Your Truth: An Alzheimer’s Story
** Editor’s Note: Allison’s grandmother, Xanthula Tripolitis, passed away after her long battle with Alzheimer’s before this story was able to be published. Allison shares her story of the final days she shared with her grandmother, or yiayia in Greek, with the Grown Up Truth to shed light on a disease many young people don’t consider. On June 21st, the longest day of the year, the Alzheimer’s Association celebrates the Longest Day, where teams are asked to fundraise and do something they love to honor their loved one from sunrise to sunset, which commemorates the long battle of the disease. To learn more or to support the Longest Day, please visit the website.
Think of your brain as one of those 1000-piece puzzles. Every piece represents something you know how to do. Now think of what happens when you start taking a puzzle apart. At first, taking away the edge pieces doesn’t really affect the picture. It’s smaller, but the integrity of the picture remains. However, the more pieces you take away, the more distorted the puzzle gets, until what is left is a shadow of its former self.
That’s what Alzheimer’s disease does to brains. That’s what Alzheimer’s did to my yiayia.
You never realize all of the things you know how to do, until you see someone you love forget how to do them. Over the past 10 years, I have witnessed the puzzle pieces of my yiayia’s brain disappear, each loss more devastating than the last.
The first things to go with Alzheimer’s are probably the most familiar ones – directions, short-term memory. Little things that are more of an inconvenience than anything. We first realized that Yiayia might have Alzheimer’s when she got lost driving to the grocery store less than two miles from her house where she had been driving for 30 years. I was a high school senior at the time, and while I remember feeling sad, I didn’t understand what the diagnosis meant.
I didn’t understand then, as I do now, that she would never know me as an adult. She would never know that we share a love of travel, gold jewelry, and an affinity for backless dresses. She would never know I graduated from college and became a teacher. She would never know the man I marry.
I did understand that she would forget who I was. She soon forgot my mom, sister and me, but still knew that we were important and was always glad to see us. She took longer to forget her sister and the name of the dog. She remembered her husband the longest, but that piece of the puzzle was taken away from her eventually as well.
The things I didn’t expect her to forget were the hardest to live through and the most difficult to to discuss. No one wants to talk about how eventually the puzzle pieces that tell you how to brush your teeth, get dressed, shower, walk or even go to the bathroom will go away. But they do. And they did.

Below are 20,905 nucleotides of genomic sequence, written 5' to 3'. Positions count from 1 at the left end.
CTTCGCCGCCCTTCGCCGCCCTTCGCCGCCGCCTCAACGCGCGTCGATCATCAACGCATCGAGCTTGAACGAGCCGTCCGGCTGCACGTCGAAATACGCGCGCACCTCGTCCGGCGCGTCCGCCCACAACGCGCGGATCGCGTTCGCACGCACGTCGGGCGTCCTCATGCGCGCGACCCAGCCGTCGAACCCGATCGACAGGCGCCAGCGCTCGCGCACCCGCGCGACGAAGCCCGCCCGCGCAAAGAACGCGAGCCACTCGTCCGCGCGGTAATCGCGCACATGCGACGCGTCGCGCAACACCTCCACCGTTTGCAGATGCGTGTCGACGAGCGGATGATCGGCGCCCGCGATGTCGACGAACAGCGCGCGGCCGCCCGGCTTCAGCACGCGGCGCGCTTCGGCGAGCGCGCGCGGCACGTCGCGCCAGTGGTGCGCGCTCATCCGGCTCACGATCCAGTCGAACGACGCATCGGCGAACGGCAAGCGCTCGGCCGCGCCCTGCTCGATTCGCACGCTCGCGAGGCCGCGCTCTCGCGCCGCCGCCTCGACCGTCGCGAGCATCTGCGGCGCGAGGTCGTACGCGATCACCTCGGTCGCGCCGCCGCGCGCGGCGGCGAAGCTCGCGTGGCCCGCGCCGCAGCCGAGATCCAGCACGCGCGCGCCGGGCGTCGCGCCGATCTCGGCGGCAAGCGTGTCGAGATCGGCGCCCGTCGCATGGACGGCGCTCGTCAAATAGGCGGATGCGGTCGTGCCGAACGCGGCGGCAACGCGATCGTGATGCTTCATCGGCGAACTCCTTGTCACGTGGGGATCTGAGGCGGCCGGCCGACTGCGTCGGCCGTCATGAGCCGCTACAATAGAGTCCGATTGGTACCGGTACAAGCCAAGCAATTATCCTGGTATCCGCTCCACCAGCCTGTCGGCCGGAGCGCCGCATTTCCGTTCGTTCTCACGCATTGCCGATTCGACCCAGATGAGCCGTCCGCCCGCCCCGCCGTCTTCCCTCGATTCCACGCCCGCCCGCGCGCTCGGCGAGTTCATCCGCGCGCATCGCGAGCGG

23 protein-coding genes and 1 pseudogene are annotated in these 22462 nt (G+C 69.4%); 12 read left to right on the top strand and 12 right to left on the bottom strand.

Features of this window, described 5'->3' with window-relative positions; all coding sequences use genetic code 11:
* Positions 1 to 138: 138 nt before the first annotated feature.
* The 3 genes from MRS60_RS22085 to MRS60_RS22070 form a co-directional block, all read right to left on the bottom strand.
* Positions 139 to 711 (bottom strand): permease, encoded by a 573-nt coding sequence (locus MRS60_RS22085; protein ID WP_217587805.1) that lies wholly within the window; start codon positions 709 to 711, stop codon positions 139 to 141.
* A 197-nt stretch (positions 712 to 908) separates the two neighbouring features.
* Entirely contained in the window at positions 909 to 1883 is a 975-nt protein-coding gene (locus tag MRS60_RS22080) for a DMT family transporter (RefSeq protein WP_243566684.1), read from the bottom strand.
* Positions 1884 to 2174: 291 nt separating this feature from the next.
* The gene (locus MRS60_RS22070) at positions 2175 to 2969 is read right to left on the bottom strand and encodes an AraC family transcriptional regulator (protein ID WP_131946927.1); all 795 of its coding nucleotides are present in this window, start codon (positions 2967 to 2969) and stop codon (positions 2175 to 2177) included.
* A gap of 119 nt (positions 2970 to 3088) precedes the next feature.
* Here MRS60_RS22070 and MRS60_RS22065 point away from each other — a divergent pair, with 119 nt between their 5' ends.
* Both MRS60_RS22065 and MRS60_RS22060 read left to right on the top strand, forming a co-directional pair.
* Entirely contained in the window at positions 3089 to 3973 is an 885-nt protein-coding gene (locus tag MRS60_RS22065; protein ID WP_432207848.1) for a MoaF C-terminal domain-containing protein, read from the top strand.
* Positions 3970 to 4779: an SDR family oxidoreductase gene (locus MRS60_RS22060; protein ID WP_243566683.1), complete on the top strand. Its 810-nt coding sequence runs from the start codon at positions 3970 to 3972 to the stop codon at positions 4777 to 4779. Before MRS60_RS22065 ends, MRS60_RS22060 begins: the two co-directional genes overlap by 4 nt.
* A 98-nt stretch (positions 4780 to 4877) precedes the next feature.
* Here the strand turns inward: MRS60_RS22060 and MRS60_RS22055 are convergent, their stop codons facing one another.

The role reversal that goes along with caring for a loved one with Alzheimer’s was unexpected. My yiayia was not only my favorite babysitter but also the most convenient as she lived directly across the street from me. Now I was the one helping to care for her, doing many of the same tasks—feeding her, helping her get dressed, helping her go to the bathroom—that she had helped me with when I was a child.
I am grateful to have been able to see my yiayia so frequently, though living so near also meant her disease permeated every facet of my life. At a time when twenty-somethings are typically focused on how their lives were beginning, I’ve spent much of my time focused on how tragic the end of a person’s life can be. There is a not a day that goes by that I don’t worry that about my yiayia’s health or worry that this disease will rear its ugly head again in another member of my family. I worry for my mom. I worry for myself.
I wish that my most recent memories of my yiayia weren’t of her sitting in the bathroom for hours. I wish that they weren’t of her grimacing in pain as she is moved from bed into her wheelchair. I wish they weren’t of her throwing up the popsicle she had eaten that day. The only thing she had eaten that day.
Now my yiayia has forgotten the last puzzle piece, the piece that was keeping her alive – her ability to eat. Soon I won’t get to make any new memories with her. And even though she has no memories of me in the last 10 years, I am so thankful to have had those 10 years with her. I hope that when the time comes, the more recent and painful memories will fade to the background, and older memories will take their place. Memories like watching Days of our Lives with her every afternoon as she babysat me or working together in her award-winning garden. Alzheimer’s is going to take her away from me, leaving behind, ironically, only memories. My memories of her will live on even when she is gone. I will cherish them forever.